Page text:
Economy and ecology — topics that are often at odds with one another — were the focus of a visit by U.S. Secretary of Agriculture Tom Vilsack and Congressman Derek Kilmer in Aberdeen Wednesday in an effort to bring major players from both sides to the same table.
The meeting at Sierra Pacific Industries came after a tour of the facility and was followed by a press conference, where Kilmer discussed the importance of collaboration among players from both timber harvesting industries and forest conservation advocates.
The gathering centered on Kilmer’s Olympic Peninsula Collaborative, an initiative he announced in late 2013 and officially launched in May 2015. The collaborative aims to organize representatives from both groups in an effort to see past their competing interests and work together on making the area’s forests sustainable.
“The fact is, driving rural economic development matters,” Kilmer said, kicking off the press conference. “That’s why we’ve put together this collaborative in the first place, to try to embrace both the value of our forests for job creation, but also in terms of maintaining that forest health.”
Vilsack spoke to the importance of cooperation between both interests as a way to move forward mutually.
“I think what this collaboration has shown is that they are not exclusive if people are willing to sit down and listen and create this sense of trust and understanding,” he said, adding more funding would help the U.S. Forest Service fulfill some of the collaborative’s goals.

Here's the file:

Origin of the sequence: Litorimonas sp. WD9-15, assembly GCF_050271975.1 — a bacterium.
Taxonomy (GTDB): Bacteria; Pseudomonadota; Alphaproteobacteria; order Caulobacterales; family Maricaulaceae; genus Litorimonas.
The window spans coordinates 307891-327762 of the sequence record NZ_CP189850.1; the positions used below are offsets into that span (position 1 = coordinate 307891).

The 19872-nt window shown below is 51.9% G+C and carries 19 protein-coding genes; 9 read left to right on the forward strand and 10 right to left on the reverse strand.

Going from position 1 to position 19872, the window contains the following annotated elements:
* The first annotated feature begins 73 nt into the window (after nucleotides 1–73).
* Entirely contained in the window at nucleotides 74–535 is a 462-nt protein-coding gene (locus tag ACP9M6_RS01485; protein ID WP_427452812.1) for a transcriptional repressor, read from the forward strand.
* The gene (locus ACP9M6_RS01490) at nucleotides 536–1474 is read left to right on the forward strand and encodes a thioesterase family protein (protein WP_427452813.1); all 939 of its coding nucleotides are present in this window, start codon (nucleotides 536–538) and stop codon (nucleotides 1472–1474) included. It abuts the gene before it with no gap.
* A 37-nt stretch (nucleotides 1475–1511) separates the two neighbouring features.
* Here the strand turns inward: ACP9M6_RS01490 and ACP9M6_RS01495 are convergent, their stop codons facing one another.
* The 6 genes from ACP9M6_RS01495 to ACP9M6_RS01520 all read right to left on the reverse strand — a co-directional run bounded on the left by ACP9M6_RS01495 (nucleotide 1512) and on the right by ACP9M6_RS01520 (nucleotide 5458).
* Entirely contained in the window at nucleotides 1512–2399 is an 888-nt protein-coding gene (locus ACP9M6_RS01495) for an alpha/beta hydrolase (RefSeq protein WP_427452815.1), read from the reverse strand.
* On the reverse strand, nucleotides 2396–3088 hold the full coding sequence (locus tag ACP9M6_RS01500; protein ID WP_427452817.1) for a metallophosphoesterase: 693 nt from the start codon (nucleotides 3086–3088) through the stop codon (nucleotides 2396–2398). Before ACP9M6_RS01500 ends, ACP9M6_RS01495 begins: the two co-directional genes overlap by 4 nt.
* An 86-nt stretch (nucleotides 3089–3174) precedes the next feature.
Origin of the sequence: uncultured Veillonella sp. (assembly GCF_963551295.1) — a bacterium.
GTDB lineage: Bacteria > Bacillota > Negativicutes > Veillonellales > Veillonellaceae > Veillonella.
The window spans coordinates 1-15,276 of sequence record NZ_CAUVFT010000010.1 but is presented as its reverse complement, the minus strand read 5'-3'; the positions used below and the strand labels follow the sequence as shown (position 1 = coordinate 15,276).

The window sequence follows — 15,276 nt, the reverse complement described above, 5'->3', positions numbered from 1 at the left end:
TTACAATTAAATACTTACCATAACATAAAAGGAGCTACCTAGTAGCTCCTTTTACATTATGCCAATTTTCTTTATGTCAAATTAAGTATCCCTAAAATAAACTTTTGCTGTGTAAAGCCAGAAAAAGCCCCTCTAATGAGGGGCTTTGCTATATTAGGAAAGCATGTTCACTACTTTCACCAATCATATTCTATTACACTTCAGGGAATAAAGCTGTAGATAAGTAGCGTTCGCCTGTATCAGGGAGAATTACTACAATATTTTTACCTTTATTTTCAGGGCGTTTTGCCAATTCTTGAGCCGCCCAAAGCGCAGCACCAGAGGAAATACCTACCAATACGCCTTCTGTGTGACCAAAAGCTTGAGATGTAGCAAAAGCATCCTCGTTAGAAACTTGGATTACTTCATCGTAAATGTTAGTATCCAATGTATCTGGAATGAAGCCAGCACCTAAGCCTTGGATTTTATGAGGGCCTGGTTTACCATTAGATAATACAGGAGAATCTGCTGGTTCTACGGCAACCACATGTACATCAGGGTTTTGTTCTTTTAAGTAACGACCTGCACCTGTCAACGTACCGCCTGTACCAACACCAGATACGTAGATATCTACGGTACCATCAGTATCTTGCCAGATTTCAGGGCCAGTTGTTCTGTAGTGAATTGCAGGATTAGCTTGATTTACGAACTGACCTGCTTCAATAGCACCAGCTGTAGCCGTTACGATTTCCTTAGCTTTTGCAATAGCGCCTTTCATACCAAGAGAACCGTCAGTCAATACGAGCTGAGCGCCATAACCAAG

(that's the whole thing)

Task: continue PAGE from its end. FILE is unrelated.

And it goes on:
“In order for us to change the dynamic and be more supportive of this effort, we need to have a budget fix focused on the forest budget,” he said. “Congressman Kilmer understands this, he knows the importance of it, and he, I think, has started something pretty significant here with this collaborative effort.”
Vilsack said 23 collaborative landscape initiatives exist nationwide, but added more needs to be done.
Accompanying Kilmer and Vilsack were people from throughout the Peninsula and from a variety of groups and companies, including Sierra Pacific President George Emmerson, Connie Gallant, president of the Olympic Forest Coalition and Matt Comisky, Washington state manager of the American Forest Resource Council.
“It’s a good opportunity to work together, build trust, and out of that should hopefully come a lot of good benefits from the community at large, not only from an economic standpoint with providing jobs for the families that live in these communities, but on into the future,” Comisky said. “We’re not just talking about today’s generation. A lot of the industry folks who are engaged here, they want to be around another 50, 100 years, so we need to build that sustainability.”
Vilsack said the collaboration serves as a good model for how industries that seem to compete could help further one another’s growth.
“I think this is an example of what needs to be done more of in this country,” he said. “You’ve got competing interests, that have in the past … basically stymied each other. They have gone into courtrooms and they have fought out lengthy court battles, despite the fact that they have a shared interest and shared value, which is to have a sustainable forest.”